CADTutor: The best free help for AutoCAD on the web

ISO Paper Sizes

by David Watson


There has alwas been some confusion over the size of standard ISO drawing sheets with AutoCAD.The stated sizes in the plot dialogue box are not the true ISO sizes, rather they relate to the plotted area on standard size cut sheets. Obviously it is not possible to print right to the edge of cut sheets, so the AutoCAD sizes quoted are always smaller than the true cut sheet size. See the "Paper Size" dialogue box on the right.

Relationship of paper sizesTo some extent this issue has been physically resolved by the use of roll feed plotters. For example, a true A3 print can be made from an A1 roll. Despite this fact, AutoCAD still quotes the plotted area sizes in the plot dialogue box. If you look at the dialogue box above, you will see that it is possible to enter your own "USER" paper sizes which can be set as true ISO sizes. In this example the "USER" size has been set to A3. Use the sizes in the table below, which are the true ISO cut sheet sizes as a guide.

Paper sizes in millimetres
A0 1189 x 841
A1 841 x 594
A2 594 x 420
A3 420 x 297
A4 297 x 210
A5 210 x 148

The ISO paper sizes are devised in such a way that each smaller size is exactly half the size of the previous one. For example, cutting an A3 sheet in half so that the cut is perpendicular to the longest side would result in two A4 sheets. See the illustration above.

Top of page

Drawing ISO Sheets in AutoCAD

The simplest way to draw drawing sheet outlines is to use the Rectangle command, picking the lower left hand point and then entering a relative co-ordinate for the upper right.

For example

To draw an A3 sheet:

  1. Start the Rectangle command, type RECTANG at the command prompt, pick "Rectangle" from the "Draw" pull-down or click on the Rectangle button.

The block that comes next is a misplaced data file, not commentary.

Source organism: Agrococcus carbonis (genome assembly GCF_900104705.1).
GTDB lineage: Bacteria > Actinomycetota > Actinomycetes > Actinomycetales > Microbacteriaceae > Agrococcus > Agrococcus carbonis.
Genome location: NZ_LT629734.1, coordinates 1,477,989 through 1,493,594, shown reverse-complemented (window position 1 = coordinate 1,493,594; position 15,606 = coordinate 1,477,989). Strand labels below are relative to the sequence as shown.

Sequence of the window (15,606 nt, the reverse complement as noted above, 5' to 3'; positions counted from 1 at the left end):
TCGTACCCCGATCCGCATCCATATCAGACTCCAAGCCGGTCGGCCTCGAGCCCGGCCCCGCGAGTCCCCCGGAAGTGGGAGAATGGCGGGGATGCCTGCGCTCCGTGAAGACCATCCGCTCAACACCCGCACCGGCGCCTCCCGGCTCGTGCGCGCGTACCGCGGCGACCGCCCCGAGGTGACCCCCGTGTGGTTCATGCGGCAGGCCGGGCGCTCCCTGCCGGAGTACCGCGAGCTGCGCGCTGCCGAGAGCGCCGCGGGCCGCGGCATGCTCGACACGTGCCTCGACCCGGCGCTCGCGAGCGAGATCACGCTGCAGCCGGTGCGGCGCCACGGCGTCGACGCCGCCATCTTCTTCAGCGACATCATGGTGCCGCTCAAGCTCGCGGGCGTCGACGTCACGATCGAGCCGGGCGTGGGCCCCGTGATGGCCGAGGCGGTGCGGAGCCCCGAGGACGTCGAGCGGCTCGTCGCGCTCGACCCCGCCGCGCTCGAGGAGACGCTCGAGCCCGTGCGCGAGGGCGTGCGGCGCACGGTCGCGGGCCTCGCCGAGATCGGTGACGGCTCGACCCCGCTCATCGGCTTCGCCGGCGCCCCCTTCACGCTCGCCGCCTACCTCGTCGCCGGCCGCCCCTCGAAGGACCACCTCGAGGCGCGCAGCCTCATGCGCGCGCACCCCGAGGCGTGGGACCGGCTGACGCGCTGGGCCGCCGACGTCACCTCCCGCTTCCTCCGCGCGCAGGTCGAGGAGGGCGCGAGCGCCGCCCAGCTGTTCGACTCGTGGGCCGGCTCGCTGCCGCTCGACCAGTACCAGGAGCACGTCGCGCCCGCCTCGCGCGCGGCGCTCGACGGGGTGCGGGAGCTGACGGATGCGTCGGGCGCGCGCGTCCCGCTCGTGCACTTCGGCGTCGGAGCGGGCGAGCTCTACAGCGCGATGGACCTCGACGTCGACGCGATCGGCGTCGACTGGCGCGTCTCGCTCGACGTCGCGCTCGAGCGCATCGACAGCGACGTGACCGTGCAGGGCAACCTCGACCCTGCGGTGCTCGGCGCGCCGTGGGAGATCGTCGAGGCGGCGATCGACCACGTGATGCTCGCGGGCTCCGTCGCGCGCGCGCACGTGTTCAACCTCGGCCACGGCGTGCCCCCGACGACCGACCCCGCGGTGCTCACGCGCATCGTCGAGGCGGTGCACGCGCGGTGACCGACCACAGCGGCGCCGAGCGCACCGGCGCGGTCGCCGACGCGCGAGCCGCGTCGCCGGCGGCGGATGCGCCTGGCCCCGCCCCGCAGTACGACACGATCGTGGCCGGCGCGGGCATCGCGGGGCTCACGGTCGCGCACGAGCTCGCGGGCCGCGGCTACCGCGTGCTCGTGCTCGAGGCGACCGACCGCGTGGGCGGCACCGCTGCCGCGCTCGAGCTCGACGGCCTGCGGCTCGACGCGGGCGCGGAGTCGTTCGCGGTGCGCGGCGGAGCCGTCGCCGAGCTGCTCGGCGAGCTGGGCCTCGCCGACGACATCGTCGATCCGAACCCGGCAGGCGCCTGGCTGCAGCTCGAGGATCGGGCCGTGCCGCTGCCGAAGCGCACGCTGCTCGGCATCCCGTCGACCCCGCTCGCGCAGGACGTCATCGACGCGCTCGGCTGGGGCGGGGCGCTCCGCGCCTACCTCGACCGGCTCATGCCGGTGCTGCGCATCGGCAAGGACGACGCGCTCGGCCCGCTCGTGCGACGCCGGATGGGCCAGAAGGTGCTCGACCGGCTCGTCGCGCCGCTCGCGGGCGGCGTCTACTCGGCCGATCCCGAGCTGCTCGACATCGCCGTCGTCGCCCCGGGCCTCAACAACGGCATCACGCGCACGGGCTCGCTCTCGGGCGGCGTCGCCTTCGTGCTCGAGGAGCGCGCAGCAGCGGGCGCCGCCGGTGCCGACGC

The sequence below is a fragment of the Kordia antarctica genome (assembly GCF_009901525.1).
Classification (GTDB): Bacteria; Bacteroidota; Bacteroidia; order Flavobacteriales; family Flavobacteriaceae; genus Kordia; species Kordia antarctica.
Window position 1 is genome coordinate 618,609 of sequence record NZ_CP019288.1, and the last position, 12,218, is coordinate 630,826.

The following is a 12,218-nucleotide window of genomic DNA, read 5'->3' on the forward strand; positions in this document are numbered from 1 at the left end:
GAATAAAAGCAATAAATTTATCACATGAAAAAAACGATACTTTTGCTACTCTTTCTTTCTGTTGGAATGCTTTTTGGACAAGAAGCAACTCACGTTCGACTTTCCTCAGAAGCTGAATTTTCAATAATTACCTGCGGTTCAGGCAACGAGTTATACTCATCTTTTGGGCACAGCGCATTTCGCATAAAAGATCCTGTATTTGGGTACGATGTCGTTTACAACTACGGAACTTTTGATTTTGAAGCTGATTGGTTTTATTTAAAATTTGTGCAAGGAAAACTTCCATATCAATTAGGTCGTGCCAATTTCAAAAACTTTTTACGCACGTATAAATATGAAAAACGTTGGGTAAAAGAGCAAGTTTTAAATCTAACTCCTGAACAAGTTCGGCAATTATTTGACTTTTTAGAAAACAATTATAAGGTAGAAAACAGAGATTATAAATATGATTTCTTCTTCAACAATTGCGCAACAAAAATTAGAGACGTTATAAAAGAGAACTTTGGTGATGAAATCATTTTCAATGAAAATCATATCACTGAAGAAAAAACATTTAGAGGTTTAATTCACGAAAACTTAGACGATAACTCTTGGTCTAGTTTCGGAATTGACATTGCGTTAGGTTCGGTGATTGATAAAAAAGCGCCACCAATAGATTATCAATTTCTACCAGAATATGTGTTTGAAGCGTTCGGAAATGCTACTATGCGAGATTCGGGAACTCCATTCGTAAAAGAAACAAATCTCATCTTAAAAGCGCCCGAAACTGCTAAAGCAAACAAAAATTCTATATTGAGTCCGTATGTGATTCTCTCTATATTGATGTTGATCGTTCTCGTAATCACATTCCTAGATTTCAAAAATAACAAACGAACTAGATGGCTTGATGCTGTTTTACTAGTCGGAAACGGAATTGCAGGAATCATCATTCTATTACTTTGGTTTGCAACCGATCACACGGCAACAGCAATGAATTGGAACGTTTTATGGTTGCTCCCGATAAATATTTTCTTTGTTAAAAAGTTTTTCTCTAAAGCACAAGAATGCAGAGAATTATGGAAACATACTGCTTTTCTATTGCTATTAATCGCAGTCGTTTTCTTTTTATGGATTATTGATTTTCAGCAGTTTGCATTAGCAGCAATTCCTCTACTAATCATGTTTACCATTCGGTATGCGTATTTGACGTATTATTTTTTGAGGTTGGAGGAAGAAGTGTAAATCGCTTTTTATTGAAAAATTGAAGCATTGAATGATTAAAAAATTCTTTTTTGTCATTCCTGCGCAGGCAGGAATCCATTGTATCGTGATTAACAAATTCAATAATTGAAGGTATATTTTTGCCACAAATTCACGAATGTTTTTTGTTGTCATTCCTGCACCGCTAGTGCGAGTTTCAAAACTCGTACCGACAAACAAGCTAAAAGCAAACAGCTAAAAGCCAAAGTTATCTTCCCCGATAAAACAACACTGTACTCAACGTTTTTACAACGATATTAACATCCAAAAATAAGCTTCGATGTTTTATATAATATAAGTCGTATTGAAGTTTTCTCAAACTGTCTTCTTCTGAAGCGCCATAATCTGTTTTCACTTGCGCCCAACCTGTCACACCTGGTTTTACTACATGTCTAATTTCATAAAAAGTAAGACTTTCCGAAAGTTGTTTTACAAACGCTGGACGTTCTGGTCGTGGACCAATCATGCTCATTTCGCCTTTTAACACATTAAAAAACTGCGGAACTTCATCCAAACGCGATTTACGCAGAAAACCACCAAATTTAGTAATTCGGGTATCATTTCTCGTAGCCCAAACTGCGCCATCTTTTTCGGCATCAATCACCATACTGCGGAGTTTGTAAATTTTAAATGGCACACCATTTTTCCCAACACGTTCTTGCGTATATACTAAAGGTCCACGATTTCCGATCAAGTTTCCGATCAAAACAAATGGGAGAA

2. At the Chamfer/Elevation/Fillet/Thickness/Width/<First corner>: prompt, pick a point somewhere in the lower left of the drawing area.
  3. At the Other corner: prompt, enter a relative co-ordinate using the appropriate drawing sheet dimensions, type @420,297 and right click orReturnat the keyboard.
  4. Your drawing sheet outline will now be drawn at the correct size. If you cannot see all of the rectangle, use Zoom Extents to view the whole thing. You can do this by typing Z Return E Return at the keyboard (Z is the keyboard shortcut for the Zoom command).

Top of page

Drawing Scaled ISO Sheets

The drawing sheet sizes in the table above can easily be used to draw sheet outlines in Paper Space since plotting from Paper Space should always normally be at a scale of 1=1 and Paper Space drawing units should be equivalent to millimetres. However, drawing sheet outlines in Model Space is rather more complicated because you need to take into account both the intended plot scale and the drawing units (which may not be millimetres). Fortunately there is a straightforward formula which you can use to determine the actual size of your required sheet outline in drawing units.

Drawing Units per metre x Scale x Sheet Size in metres

For example

An A3 sheet at 1:200 and drawing units in millimeters can be calulated as follows:

1000 x 200 x 0.420 = 84000
1000 x 200 x 0.297 = 59400

An A3 sheet at 1:500 and drawing units in metres can be calculated as follows:

1 x 500 x 0.420 = 210.0
1 x 500 x 0.297 = 148.5

Top of page

Plotting from Model Space

Plot scaleThe only other consideration you need to make when plotting in Model Space is the plotting scale. This will be different depending upon which drawing units you are using.Working in millimetres is straightforward because you can use the actual scale in the Plot dialogue box since plotted units are also in millimetres. For example, a drawing to be plotted at 1:500 with drawing units in millimetres will have a plot scale of 1=500. Working in metres is a little more complicated. You will need to divide the scale by 1000 to get the correct figure. For example, a drawing to be plotted at 1:500 with drawing units in metres will have a plot scale of 1=0.5 which is 1000 times smaller than the figure for millimetres because there are 1000 millimetres in a metre.

Common Plot Scales
Plot Scale Plotted MM   Drawing Units
1:20 1 = 0.02
1:50 1 = 0.05
1:200 1 = 0.2
1:500 1 = 0.5
1:1250 1 = 1.25
1:2500 1 = 2.5

The table above lists a number of common plot scales and their corresponding plot scale factors which should be used when plotting from Model Space and when drawing units are in metres.

Top of page

Local Navigation

Sponsored Links

Accessibility statement

Valid XHTML 1.0!Valid CSS!Creative Commons Licence